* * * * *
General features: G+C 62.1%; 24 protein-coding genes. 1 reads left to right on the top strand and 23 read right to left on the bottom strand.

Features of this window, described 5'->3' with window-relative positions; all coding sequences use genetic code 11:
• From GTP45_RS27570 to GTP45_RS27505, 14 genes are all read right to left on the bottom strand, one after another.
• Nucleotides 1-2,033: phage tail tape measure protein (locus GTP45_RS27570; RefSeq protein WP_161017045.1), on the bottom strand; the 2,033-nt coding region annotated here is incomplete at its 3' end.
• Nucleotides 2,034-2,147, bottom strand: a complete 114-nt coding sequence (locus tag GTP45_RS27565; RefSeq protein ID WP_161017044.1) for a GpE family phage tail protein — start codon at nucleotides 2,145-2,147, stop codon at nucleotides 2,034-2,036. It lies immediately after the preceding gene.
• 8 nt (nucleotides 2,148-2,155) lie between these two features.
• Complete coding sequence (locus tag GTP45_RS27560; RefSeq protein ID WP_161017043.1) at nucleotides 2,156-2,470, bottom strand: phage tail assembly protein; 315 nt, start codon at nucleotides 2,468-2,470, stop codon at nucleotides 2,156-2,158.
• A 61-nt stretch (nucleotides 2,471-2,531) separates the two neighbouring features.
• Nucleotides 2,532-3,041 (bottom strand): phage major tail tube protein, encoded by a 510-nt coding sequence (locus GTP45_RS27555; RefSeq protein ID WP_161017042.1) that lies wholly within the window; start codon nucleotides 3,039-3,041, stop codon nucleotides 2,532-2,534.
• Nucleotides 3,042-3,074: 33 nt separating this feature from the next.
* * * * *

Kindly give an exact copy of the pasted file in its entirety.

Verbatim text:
General features: G+C 62.1%; 24 protein-coding genes. 1 reads left to right on the top strand and 23 read right to left on the bottom strand.

Features of this window, described 5'->3' with window-relative positions; all coding sequences use genetic code 11:
• From GTP45_RS27570 to GTP45_RS27505, 14 genes are all read right to left on the bottom strand, one after another.
• Nucleotides 1-2,033: phage tail tape measure protein (locus GTP45_RS27570; RefSeq protein WP_161017045.1), on the bottom strand; the 2,033-nt coding region annotated here is incomplete at its 3' end.
• Nucleotides 2,034-2,147, bottom strand: a complete 114-nt coding sequence (locus tag GTP45_RS27565; RefSeq protein ID WP_161017044.1) for a GpE family phage tail protein — start codon at nucleotides 2,145-2,147, stop codon at nucleotides 2,034-2,036. It lies immediately after the preceding gene.
• 8 nt (nucleotides 2,148-2,155) lie between these two features.
• Complete coding sequence (locus tag GTP45_RS27560; RefSeq protein ID WP_161017043.1) at nucleotides 2,156-2,470, bottom strand: phage tail assembly protein; 315 nt, start codon at nucleotides 2,468-2,470, stop codon at nucleotides 2,156-2,158.
• A 61-nt stretch (nucleotides 2,471-2,531) separates the two neighbouring features.
• Nucleotides 2,532-3,041 (bottom strand): phage major tail tube protein, encoded by a 510-nt coding sequence (locus GTP45_RS27555; RefSeq protein ID WP_161017042.1) that lies wholly within the window; start codon nucleotides 3,039-3,041, stop codon nucleotides 2,532-2,534.
• Nucleotides 3,042-3,074: 33 nt separating this feature from the next.